DEEP SKID DETECTOR As seen in FIG. 8 during the time of increasing wheel speed the DC output from the frequency to DC converter is applied across reference capacitor C20 through R42 and diode CR20. As deep incipient skids occur, wheel speed and resultant convertervoltage is lowered which forces C20 to seek a discharge path through R44 and R43. This additional current through R44 lowers the voltage at the inverting input of A7A. A7A acts as a voltage comparator which is normally biased such that the inverting input is more positive than the noninverting input to keep the output in a low 0 state. If the skid is severe enough, the inverting input of A7A will move sufficiently negative to match or exceed the threshold setting, causing the output to go to a high 1 state. This will occur with a rapid deviation in wheel speed of 15 mph. Temperature compensation is provided at CR21.

When the output of A7A is in its low 0 state, CR22 is conducting and FET, Q3 gate is held negative to keep the source-to-drain open preventing an output from the deep skid detector. As A7A goes to its high I state, R47

causes O3 to saturate which effectively shorts the source and drain together.

Consequently, during a deep skid Q3 switches its 10- volt source potential tothe drain where it is scaled to about 4.5 volts by R48 and R49 and fed to the voltage amplifier and valve driver circuits to provide the required brake pressure dump signal. Also, the drain signal of +10 volts is utilized to initialize the modulator, the adaptive deceleration reference circuit, and actuate the brake release lights. Q28 resets the skid detector after test by providing a discharge path for C20 during 9 reset time. Q2Bis turned on by applying a positive signal to its base by way of R41 and CR18.

DECELERATION DETECTOR The deceleration detector as shown in FIG. 9 is an inverting differentiator whose volt pervolt per second DESCRIPTION OF MODULATOR For purposes of discussion, as shown in the block diagram of FIG. 10, the modulator can be broken down into three subcircuits--a summing point, an integrator, and an initialization circuit. The modulator summing point has a built-in deceleration reference corresponding to 20 ft./sec This reference is reduced to the proper deceleration rate by signals from the adaptive deceleration reference circuit. The deceleration rate from the deceleration detector is then compared with the deceleration reference determined by the adaptive deceleration reference circuit. The resulting deceleration error signal is then sent to the modulator integrator where it is integrated to establish the correct pressure level at which the antiskid should operate. The duration of a deep skid when pressure is first applied contains information concerning the runway ground coefficient. This information is sent to the modulator by the deep skid detector. The initialization circuit then quickly sets the modulator to the proper operating level.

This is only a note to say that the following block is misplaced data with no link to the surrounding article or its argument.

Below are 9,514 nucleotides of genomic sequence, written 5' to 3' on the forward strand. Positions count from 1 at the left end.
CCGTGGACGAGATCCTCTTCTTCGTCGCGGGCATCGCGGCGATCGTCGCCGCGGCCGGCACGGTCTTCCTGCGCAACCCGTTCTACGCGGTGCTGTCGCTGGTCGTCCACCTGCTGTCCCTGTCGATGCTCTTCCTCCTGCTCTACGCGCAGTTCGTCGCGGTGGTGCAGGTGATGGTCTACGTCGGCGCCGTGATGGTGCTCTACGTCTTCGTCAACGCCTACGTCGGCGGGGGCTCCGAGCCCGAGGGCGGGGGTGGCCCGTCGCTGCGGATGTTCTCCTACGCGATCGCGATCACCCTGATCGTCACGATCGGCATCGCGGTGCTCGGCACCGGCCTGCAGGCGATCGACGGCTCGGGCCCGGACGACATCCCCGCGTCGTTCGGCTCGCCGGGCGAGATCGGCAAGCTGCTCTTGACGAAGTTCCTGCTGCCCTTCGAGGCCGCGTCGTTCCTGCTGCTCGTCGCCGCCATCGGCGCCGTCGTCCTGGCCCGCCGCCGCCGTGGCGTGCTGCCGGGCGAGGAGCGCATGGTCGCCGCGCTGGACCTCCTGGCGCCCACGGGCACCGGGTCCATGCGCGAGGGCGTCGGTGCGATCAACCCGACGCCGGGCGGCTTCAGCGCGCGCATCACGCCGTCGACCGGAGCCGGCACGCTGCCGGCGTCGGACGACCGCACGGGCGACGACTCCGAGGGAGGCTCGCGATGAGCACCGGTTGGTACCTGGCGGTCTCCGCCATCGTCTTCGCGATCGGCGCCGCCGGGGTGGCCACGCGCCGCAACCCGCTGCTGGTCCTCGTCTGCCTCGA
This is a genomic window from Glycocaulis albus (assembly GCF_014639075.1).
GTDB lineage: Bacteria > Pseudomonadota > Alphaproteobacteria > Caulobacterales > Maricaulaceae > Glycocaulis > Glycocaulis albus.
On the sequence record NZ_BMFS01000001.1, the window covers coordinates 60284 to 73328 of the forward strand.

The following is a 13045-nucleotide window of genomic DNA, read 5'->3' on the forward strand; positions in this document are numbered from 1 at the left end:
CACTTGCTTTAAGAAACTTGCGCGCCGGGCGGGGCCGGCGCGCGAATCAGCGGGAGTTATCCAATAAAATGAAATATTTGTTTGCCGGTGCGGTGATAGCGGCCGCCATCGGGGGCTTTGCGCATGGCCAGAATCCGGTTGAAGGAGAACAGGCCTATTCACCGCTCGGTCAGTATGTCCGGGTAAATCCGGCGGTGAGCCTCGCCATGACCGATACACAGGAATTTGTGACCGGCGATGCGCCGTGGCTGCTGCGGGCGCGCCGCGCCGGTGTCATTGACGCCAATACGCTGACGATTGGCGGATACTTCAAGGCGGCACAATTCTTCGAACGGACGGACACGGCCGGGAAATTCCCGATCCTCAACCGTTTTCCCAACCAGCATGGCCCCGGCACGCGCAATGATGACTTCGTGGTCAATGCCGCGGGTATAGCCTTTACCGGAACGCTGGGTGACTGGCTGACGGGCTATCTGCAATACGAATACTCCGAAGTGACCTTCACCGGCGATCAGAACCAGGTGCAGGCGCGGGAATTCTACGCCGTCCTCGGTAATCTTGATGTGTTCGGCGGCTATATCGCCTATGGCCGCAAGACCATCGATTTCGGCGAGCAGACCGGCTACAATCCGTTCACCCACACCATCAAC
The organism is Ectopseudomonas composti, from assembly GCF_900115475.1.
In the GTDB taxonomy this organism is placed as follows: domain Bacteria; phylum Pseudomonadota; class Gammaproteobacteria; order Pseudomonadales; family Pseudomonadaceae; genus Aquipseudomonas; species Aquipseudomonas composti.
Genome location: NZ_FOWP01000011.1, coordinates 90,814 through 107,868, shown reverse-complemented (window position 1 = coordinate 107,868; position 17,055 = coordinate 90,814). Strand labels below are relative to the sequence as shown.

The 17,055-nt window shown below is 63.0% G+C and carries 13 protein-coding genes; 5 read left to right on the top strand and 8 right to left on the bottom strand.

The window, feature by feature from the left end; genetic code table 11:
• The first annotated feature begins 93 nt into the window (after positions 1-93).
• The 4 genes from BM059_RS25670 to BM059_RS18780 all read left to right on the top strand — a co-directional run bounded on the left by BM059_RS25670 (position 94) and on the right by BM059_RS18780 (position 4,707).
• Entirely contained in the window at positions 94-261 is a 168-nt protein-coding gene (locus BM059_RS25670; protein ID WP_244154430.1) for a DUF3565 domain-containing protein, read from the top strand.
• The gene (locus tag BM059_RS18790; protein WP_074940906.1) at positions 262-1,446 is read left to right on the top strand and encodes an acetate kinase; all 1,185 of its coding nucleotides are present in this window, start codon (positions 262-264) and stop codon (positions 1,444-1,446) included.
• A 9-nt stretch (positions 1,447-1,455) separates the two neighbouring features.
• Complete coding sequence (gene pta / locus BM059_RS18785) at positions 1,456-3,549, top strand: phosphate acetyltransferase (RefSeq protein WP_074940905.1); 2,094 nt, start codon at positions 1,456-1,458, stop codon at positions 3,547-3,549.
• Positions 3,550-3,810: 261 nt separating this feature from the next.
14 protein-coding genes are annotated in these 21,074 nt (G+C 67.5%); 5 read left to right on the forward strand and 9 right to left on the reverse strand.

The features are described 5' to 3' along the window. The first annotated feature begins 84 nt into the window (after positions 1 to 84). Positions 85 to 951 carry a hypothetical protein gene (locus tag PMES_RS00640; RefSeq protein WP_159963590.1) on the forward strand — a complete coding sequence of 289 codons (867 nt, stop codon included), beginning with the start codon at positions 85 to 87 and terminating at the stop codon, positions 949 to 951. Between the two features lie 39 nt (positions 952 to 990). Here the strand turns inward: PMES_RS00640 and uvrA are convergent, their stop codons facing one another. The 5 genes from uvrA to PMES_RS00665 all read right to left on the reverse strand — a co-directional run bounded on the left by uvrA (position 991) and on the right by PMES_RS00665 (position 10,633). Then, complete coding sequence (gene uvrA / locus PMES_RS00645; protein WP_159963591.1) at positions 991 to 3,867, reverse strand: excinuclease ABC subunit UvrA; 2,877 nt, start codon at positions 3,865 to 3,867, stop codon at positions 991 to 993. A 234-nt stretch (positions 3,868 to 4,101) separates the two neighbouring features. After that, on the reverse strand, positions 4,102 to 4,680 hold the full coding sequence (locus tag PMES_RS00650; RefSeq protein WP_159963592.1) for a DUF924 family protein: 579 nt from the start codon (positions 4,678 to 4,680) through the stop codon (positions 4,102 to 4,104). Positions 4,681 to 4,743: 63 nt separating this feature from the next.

MODULATOR SUMMING POINT As shown in FIG. 11 the actual deceleration error signal is developed at the junction of resistors R59, R133, and R60. The fixed deceleration'reference of 20 ft./sec is set by dividing down the l volts with the divider consisting of resistors R61 and R62. The fixed reference signal is then sent to the summing point via resistor R60. The ADR signal is positive and enters the summing point via resistor R133; and since the fixed deceleration reference is negative, the net effect of the ADR signal is to lower the reference signal below 20 ft./sec The deceleration signal is then summed to the adjusted deceleration reference through resistor R59, thus developing the proper error signal.

MODULATOR INTEGRATOR 1 As also shown in FIG. 11, the error signal from the tegrator consisting of R152, C22 and A with FET Q4 normally turned on (that is Q4 source-to-drain conducting). The integrator gain in volts per volt second is determined by resistor R152 and C22. FET Q4, R63, and CR26 are used as an electronic switch to shut down the modulator by shutting down its integrator during a system test. This prevents the modulator from holding off brake pressure at the completion of the test.

MODULATOR INITIALIZATION v If a deep skid occurs, an increment of wheel speed changes in excess of 15 mph, a VDC signal emanates from the deep skid detector and initializes the modulator.

With reference to FIG. 12, the +10 VDC pulse lasts as long as the deep skid period and is fed to the initialization circuit through CR30 where it charges C24 at an exponential rate through R67. The instantaneous charge of C24 is fed through R70 to the noninverting input of A6, where it is summed with the negativegoing integrator output. The resultant difference voltage is amplified by A6 and applied to source of integration O4 to increase the level of integrator charge beyond that established by the deceleration detector.

The initialization capacitor or C24 begins to discharge the instant a deep skid signal ceases due to the forward conduction of CR29 shunting R67. CR28 then becomes reversed biased and the integrator is left at modulator summing point is then integrated by the insome initialized level.